Most of the coverage of the United Airlines bumping debacle assumes something like, "United Airlines had a right to remove that flier. But should it have?" But a close reading of the fine print of the contract included in every ticket purchased from United Continental Holdings strongly suggests that United in fact breached its contract with passenger David Dao.
The contract allows the airline to deny boarding involuntarily in case of overbooking. But that's not what happened; the airplane wasn't oversold. And Dao wasn't denied boarding. As far as we know, he was removed from a seat he had already taken after being assigned to it. The contract's specific provisions for removing travelers or refusing to transport them don't include the airline's desire to free up seats, whether for its own employees, as in this case, or for other passengers.
What's especially interesting about this legal analysis is that it matches what I've always assumed was the airlines' norm.
Every frequent flyer knows that you might occasionally be involuntarily bumped from a flight before you've gotten on, because of overbooking or late check-in or another reason. But I have long believed that, once you're on board, in the seat that's marked on your boarding pass, you're golden -- and can't be removed.
I say "long believed" because I have no idea how or when I came to hold that view. I certainly never bothered to read the fine print of the airline contract or the federal regulations about bumping. The most accurate thing would be to say that my belief was based on widespread custom.
Most of the time, such customs are based in some sort of legal norms. We're called "customers" for a reason. Buying and selling takes place in a social framework of mutual expectation based on past practice. We all know the rules of such repeat transactions. Those of us who fly a lot know the customs especially well.
The coverage of the United incident seemed to suggest that the custom as I knew it was different from the written contract. That sent me to the actual contract of carriage, as it's called.
And sure enough, the custom does seem to be reflected in the terms of the contract.
Rule 25(A)(2) of the contract applies to "oversold flights." It says that "no one may be denied boarding against his/her will" until the airline asks for volunteers. Then, "if there are not enough volunteers, other Passengers may be denied boarding involuntarily in accordance with United Airlines' boarding priority."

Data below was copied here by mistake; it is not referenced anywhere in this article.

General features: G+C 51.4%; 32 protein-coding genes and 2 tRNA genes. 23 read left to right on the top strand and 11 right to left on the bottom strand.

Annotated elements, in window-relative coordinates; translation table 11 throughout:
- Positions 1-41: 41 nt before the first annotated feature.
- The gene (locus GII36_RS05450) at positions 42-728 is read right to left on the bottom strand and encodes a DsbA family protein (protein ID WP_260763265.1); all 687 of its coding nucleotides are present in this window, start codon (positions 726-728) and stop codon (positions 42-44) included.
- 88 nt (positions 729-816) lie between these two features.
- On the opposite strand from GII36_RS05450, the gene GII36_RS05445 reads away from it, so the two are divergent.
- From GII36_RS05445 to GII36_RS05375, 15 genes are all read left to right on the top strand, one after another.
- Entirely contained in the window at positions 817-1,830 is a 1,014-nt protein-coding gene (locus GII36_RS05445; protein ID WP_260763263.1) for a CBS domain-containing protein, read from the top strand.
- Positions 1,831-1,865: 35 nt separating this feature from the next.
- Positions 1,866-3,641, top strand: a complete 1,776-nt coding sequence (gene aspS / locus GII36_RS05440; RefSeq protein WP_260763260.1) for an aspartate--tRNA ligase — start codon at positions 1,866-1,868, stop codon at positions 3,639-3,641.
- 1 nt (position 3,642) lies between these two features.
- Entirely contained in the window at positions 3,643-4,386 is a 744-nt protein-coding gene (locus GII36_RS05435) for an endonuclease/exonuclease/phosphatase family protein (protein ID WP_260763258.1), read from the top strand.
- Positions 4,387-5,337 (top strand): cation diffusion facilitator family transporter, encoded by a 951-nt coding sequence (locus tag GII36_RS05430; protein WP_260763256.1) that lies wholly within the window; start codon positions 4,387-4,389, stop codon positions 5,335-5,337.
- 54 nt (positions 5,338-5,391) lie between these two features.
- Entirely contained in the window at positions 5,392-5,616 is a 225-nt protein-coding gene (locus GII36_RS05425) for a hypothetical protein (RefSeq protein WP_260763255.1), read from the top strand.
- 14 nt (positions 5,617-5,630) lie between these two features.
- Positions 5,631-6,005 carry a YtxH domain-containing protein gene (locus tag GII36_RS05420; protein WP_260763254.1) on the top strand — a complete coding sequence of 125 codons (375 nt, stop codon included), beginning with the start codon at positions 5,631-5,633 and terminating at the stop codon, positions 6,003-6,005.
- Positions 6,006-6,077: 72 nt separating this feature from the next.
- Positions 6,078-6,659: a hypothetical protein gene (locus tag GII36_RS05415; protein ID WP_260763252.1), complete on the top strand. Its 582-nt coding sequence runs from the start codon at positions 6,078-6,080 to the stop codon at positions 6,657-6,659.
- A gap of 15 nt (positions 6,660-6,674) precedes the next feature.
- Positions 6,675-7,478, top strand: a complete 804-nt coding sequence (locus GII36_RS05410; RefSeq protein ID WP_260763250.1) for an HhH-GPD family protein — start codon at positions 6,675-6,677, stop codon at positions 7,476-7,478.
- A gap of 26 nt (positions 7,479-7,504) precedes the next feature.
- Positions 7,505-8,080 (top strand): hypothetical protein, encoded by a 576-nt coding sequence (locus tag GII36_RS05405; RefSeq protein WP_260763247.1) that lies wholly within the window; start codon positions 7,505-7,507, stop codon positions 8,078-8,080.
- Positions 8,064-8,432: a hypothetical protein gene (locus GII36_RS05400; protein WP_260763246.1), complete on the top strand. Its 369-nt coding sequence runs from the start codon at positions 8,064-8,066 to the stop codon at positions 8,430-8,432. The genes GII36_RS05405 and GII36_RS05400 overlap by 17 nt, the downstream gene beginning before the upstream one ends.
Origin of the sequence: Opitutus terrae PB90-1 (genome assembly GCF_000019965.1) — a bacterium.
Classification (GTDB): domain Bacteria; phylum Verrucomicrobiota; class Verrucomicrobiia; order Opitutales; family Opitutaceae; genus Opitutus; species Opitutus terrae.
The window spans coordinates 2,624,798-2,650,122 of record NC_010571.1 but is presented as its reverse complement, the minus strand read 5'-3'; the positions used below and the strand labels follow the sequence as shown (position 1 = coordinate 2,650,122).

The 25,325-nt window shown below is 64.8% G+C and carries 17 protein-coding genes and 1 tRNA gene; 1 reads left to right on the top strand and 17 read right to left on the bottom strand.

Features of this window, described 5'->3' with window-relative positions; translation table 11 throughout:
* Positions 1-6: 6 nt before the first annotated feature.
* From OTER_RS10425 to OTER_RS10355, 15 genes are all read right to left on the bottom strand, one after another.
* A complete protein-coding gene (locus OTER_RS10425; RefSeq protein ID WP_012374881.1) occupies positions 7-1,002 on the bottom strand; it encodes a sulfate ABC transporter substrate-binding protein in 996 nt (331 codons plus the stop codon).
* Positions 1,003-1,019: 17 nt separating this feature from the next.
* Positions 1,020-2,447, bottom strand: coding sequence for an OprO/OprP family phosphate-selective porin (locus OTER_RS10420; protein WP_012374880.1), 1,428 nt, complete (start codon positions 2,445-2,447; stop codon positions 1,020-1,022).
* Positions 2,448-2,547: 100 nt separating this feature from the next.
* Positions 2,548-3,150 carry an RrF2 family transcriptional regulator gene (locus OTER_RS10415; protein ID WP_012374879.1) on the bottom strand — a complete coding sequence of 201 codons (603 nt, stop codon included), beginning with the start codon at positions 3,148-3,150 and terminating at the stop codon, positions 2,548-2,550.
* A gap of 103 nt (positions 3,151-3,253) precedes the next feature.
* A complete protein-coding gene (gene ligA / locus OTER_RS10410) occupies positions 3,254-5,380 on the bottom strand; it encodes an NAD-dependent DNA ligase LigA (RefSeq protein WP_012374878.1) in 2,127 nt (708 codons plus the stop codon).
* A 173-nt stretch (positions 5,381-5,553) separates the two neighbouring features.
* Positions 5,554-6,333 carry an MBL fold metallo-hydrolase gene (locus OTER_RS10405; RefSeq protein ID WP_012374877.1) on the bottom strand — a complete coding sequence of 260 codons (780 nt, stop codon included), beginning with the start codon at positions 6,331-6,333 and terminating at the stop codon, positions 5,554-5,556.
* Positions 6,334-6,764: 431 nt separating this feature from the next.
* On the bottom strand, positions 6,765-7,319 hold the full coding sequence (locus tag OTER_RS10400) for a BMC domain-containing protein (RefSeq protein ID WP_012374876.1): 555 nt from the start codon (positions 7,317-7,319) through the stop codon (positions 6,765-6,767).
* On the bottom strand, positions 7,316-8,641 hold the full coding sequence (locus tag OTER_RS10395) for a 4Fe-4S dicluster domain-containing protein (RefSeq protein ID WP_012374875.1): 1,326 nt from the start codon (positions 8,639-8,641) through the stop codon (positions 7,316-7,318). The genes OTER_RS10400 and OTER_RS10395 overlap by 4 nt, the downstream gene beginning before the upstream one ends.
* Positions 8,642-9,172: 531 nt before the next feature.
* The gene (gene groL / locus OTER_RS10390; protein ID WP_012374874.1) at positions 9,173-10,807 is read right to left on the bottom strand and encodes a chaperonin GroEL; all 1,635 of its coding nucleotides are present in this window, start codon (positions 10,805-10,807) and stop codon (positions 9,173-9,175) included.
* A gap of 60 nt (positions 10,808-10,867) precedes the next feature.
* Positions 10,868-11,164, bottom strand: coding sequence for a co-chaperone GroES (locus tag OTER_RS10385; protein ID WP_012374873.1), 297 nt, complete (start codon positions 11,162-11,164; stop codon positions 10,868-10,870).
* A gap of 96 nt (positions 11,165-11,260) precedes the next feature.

The contract then explains what that priority order is. Unaccompanied minors and disabled people will be denied boarding last. As for the rest, the airline's decision "may be determined based on a passenger's fare class, itinerary, status of frequent flyer program membership, and the time in which the passenger presents him/herself for check-in without advanced seat assignment."
Presumably this paragraph, with the highly loose language "may be determined," was the basis on which United thought it could remove passengers.
But all this is about "oversold flights," which are defined in the contract as "a flight where there are more passengers holding valid confirmed tickets that check-in for the flight within the prescribed check-in time than there are available seats." That's a grammatically poor definition, but it's pretty clear that it doesn't apply to a situation where the flight isn't oversold, but the airline wants to add its own employees.
What's more, this entire section of the contract is about denial of boarding -- which is legally different from "removal," which is discussed in an entirely different section of the contract.
Rule 21 of the contract covers "refusal of transport" and includes involuntary removal of a passenger from a plane. It includes a wide variety of misdeeds, from the serious (deadly weapons) to the trivial (barefoot).
But nowhere does this section authorize removal or refusal to transport for no reason other than that the airline needs the seat.
To be clear, the fact that United seems to have breached its contract with Dao doesn't mean its action was illegal, as the headline of this otherwise helpful article by a nonlawyer on a frequent traveler website suggests. There's nothing illegal about breaching a contract. If you do so, you simply have to pay damages. Dao's lawyer, Thomas Demetrio, said Thursday that he is investigating possible claims against United.
And once United in effect told Dao that it was breaching its contract with him and told him to get off, he was probably under a legal duty to comply.
But the bottom line is that once United broke with accepted custom, it was going to reap the whirlwind. It's always a bad idea to rely on the contractual fine print when the contract is in reality based on mutual trust. And it's a really bad idea to read the fine print wrong, as United seems to have done.